Mark Cavendish in green riding along side Lance Armstrong
Access gives many sports photographers an edge. Courtside in basketball, on the sideline for football or where ever that coveted sweet spot is will give you the best chance of getting a great shot. So I think the Tour of California bike race is different. It comes to me, right through my home town - right down my street. There are no fences to block my shot and no press pass is needed. It's not quite that easy.
The first thing to think about is if you want a particular angle on the riders or a certain background, getting both is difficult. You scout your area days in advance and you run into other photographers doing the same.
The peleton passes by the historic Johnston House
Then you must consider road closures. The police and the peleton are most unpredictable. The best bet is to get there early and bring some food and a chair.
Research the race and riders. Know their colors. It helps if you can follow the race on your smart phone as they approach. Is there a break-away group? Is there a sprint or feeding station nearby. All these factors may affect if you want a fierce racing shot or one of everyone sitting up, eating and throwing half empty water bottles at you. Then again, they may not.
Unless you photograph bikers every weekend, there is no time to practice. If you are smart, you practice by shooting all the support vehicles, press motorcycles and police that go by before the riders. That is not a bad idea because, no sooner that you see the riders approaching, they are on top of you and then they are gone.
Access helps you get the shot
Keep both eyes open so as not to miss anything, trip over someone else, get in the way or be hit by a vehicle.
Scouting the route, I decided to show something of Half Moon Bay and also try for a shot on the Tunitas Creek hill climb. I tried to get the riders with the green hills and the historic Johnston house in the background and was successful. Are they in focus? Not very. A faster camera would help.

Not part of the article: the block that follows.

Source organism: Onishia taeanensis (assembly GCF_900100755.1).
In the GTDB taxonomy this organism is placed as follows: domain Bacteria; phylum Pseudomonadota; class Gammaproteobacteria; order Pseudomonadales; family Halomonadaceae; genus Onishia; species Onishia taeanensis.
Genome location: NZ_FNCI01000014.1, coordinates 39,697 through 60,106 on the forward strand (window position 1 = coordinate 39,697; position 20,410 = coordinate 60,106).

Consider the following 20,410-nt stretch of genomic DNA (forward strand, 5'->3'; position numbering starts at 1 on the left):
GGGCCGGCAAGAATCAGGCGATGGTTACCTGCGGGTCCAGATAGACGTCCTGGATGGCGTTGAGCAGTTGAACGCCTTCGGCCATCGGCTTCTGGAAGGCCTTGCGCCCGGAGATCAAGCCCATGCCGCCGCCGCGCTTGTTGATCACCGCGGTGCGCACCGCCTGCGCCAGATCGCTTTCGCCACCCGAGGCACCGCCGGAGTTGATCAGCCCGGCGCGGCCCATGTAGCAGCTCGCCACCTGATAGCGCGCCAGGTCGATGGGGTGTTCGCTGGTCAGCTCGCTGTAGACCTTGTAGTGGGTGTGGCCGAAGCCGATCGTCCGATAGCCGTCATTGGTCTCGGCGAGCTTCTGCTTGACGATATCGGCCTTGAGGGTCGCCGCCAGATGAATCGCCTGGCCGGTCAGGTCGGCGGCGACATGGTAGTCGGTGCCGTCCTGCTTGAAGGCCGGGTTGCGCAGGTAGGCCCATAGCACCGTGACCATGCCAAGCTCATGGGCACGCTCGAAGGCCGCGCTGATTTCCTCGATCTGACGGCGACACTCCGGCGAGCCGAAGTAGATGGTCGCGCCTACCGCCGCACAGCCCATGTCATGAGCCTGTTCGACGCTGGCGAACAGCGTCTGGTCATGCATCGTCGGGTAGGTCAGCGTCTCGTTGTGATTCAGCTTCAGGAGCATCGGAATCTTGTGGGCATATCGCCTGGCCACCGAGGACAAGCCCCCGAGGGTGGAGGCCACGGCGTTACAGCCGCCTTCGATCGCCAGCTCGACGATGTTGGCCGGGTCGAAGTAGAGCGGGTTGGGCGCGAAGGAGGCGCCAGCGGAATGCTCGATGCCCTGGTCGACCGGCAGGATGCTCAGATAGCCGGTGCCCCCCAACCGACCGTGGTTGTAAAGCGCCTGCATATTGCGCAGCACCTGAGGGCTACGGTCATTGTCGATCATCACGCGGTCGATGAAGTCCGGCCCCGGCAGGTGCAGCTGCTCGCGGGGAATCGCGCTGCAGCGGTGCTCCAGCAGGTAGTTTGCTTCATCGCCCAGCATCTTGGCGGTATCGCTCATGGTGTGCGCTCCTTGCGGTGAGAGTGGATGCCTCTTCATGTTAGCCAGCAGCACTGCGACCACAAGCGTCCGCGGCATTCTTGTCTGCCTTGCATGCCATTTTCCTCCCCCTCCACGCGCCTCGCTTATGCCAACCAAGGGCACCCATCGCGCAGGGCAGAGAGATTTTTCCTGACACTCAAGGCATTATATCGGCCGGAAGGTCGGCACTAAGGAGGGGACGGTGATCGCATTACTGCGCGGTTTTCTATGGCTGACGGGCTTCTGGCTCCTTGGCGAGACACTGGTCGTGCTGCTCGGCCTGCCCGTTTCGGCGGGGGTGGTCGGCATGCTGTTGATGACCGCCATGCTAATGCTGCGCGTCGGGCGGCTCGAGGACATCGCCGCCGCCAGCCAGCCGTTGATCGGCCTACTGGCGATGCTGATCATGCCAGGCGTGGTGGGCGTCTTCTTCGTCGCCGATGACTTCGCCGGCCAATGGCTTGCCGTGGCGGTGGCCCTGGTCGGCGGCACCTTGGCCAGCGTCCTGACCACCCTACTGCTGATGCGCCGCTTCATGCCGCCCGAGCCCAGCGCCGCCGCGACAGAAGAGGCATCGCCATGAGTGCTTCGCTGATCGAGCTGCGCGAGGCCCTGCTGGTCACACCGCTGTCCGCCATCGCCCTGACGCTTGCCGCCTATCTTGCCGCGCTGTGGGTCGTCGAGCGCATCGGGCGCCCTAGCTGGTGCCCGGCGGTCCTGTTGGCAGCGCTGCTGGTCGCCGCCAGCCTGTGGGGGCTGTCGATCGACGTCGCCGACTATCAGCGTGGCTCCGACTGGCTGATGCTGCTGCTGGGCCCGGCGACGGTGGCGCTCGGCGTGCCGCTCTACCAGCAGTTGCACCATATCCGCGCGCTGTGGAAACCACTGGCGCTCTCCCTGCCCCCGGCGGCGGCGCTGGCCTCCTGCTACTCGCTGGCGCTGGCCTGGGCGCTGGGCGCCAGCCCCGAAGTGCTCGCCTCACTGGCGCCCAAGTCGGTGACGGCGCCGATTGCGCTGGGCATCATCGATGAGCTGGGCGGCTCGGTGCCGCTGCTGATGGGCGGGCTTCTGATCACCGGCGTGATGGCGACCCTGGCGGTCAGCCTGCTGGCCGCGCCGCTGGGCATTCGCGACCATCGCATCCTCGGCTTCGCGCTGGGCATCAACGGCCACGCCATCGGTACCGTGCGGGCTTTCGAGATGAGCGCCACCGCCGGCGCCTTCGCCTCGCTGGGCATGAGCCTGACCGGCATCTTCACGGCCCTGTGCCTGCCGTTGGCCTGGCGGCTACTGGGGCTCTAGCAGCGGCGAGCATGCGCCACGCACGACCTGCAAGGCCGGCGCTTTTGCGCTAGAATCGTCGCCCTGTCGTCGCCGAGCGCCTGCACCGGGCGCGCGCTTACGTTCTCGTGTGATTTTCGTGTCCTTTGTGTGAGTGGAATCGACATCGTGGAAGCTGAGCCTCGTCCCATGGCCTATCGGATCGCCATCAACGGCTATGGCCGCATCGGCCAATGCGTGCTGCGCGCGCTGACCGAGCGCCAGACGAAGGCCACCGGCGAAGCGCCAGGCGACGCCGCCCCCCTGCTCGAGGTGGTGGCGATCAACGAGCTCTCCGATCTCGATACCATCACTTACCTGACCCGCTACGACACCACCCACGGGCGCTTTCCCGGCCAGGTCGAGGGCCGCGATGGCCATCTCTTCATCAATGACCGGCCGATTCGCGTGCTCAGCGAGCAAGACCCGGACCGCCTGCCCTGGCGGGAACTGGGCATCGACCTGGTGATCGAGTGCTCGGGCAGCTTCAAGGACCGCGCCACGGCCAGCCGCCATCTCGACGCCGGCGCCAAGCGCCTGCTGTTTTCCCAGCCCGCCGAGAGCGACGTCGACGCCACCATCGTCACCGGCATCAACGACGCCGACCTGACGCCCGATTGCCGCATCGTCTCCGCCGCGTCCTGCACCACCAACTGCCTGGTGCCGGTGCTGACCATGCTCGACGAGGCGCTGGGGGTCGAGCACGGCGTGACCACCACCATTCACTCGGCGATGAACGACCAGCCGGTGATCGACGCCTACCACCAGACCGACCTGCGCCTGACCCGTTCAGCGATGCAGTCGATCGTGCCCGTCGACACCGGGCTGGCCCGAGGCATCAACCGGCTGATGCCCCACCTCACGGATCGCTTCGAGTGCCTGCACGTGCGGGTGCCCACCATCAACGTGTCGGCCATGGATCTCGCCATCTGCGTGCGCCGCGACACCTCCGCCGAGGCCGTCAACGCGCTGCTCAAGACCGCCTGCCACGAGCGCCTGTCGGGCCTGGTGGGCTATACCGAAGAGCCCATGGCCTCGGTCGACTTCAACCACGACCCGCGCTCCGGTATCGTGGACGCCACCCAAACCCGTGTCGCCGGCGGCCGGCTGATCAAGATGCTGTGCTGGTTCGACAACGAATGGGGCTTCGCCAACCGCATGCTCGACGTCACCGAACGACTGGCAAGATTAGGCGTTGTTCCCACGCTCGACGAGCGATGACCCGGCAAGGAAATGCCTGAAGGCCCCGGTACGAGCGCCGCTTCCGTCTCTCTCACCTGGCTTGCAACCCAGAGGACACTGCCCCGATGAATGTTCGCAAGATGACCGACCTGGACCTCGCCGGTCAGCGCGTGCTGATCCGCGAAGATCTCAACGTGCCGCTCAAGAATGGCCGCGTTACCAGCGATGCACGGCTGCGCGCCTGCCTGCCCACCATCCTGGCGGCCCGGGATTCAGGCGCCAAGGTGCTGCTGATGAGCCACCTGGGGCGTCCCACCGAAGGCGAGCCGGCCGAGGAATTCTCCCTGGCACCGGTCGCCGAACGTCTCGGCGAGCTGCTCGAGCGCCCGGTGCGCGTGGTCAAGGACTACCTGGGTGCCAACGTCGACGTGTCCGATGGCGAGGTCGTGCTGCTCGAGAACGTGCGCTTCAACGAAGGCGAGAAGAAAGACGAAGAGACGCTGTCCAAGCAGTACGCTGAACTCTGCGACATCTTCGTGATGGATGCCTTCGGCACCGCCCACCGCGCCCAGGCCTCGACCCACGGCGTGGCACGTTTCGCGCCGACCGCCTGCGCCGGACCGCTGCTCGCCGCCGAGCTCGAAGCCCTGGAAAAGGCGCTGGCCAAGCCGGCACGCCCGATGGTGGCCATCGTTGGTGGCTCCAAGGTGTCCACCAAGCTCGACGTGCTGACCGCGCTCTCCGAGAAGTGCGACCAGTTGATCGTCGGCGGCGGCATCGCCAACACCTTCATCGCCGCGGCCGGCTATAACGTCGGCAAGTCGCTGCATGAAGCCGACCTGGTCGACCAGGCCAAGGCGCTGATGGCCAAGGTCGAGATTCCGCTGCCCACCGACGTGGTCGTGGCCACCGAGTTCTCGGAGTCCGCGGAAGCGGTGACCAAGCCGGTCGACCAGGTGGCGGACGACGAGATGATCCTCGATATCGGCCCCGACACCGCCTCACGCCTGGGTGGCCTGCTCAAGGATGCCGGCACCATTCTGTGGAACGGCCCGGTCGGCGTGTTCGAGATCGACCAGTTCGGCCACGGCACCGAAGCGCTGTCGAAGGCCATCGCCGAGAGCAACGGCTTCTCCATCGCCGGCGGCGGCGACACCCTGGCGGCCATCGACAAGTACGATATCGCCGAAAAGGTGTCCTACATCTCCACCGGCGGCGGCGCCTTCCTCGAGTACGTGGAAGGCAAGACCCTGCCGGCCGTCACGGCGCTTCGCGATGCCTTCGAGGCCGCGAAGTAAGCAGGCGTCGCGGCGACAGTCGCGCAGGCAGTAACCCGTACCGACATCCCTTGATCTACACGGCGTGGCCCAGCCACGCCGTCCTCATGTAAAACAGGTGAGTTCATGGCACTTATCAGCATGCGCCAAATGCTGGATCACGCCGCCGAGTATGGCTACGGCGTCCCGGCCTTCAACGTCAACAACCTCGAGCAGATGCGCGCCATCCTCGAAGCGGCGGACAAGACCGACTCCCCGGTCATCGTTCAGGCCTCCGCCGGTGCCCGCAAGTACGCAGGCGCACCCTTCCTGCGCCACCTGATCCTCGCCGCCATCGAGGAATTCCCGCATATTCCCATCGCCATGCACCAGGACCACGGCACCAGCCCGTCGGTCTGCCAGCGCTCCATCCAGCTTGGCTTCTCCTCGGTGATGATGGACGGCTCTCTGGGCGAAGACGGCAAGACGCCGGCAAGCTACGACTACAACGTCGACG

I then jumped in my car and drove up to Woodside where Tunitas Creek crosses Skyline drive hoping to park, walk down the hill and get a shot of each rider's faces showing the pain of the climb.
I was lucky to get a non-muddy parking spot about a half mile from the intersection. The top of this mountain was in the clouds. Water dripped from the trees and down my back as I protected my camera under my coat. A thousand people crowded the intersection, many shivering in biking attire. Bicycles covered every bit of ground that wasn't occupied by spectators. As I approach, the Amgen van drives through saying the riders are one mile away. Holy Moly, I wanted to hike down the road a mile or 2 to get my shots.
I squeezed through to the middle of the street and hightailed it down hill, dodging police on motorcyles and speeding support cars loaded with spare bikes. I found a break in the redwood trees that let in a little bit of light through the fog and took my place along side a dozen other photographers looking for the same shot, and just in time. Balancing on a small mound, a steep slide of mud on one side and the road on the other, I squeezed off a few blurry shots between the other photographers as the peleton roared by.
Lance (second from left) with the peleton out of the fog on Tunitas Creek road. A fellow photographer on the right
That Tunitas Creek climb was nothing for these stellar atheletes. Here, I'm thinking about the Pyrenees in France and how it tests the Tour de France riders. They should be spread out, struggling up the hill, moving relatively slow with pained concentration on their face. Think again.
I scored a few pictures and learned a few lessons. All is good. Maybe, the climb out of San Jose to Modesto will give me those shots I want. Or staking out a corner at a time trial would provide some great opportunities. Those vantage points were more of a commitment than I had time for this year.
Team Radio Shack on Tunitas Creek road